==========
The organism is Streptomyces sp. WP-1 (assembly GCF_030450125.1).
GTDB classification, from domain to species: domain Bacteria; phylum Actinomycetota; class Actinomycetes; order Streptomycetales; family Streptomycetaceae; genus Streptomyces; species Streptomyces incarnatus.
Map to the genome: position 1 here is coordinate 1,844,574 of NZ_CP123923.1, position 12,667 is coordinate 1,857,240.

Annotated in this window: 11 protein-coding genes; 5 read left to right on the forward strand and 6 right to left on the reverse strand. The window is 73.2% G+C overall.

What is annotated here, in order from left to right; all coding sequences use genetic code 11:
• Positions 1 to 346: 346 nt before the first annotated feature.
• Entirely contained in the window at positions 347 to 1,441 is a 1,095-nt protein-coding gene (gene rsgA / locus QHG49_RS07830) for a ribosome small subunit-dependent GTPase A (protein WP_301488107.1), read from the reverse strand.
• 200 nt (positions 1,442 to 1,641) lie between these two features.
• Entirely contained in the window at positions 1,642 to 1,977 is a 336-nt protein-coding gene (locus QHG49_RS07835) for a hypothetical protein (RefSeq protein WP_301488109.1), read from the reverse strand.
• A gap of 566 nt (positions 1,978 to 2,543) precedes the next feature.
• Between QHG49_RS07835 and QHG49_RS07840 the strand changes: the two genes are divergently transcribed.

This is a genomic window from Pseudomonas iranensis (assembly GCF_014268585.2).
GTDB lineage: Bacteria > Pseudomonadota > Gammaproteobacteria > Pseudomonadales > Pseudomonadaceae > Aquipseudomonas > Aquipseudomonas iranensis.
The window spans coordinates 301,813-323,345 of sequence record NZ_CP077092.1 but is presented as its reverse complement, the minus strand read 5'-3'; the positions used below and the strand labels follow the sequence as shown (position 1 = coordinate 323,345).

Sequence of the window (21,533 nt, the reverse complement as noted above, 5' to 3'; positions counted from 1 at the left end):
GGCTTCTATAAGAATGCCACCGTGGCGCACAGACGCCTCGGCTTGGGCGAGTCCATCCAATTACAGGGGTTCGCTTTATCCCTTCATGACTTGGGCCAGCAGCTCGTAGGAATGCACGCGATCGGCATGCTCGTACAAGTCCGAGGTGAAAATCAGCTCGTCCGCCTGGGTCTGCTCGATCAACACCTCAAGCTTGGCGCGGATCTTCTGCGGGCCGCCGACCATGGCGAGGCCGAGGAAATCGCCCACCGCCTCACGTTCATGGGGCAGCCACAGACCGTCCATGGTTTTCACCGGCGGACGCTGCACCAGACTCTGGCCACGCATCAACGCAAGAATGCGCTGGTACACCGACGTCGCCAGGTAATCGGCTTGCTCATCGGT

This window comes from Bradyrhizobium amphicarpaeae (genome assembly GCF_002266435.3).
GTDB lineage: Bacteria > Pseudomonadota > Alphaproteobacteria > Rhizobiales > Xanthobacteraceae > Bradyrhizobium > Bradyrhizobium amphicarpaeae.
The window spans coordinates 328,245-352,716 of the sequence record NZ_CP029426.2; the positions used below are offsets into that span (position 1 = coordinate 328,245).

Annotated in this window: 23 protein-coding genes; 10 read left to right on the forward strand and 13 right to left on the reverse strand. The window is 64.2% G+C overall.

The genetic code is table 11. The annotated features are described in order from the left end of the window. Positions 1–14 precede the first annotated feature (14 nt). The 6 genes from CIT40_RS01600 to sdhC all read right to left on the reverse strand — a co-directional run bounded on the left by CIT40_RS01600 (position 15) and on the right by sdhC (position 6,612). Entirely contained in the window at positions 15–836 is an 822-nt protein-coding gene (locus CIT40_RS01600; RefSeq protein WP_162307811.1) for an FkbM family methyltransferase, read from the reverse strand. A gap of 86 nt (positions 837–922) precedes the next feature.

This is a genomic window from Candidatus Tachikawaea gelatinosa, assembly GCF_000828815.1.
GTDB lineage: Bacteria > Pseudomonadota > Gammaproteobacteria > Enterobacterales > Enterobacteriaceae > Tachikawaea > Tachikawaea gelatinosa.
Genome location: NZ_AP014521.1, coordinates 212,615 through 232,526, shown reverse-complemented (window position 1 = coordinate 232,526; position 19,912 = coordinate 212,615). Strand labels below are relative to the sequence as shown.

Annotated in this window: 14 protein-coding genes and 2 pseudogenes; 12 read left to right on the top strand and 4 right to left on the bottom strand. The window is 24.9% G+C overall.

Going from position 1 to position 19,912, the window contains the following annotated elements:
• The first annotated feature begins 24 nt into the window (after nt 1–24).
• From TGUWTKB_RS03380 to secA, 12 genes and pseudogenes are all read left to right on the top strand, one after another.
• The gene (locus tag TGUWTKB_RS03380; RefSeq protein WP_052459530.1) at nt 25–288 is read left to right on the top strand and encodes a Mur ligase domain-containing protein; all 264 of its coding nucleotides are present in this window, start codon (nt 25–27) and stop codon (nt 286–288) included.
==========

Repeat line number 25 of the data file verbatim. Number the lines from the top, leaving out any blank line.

Annotated in this window: 14 protein-coding genes and 2 pseudogenes; 12 read left to right on the top strand and 4 right to left on the bottom strand. The window is 24.9% G+C overall.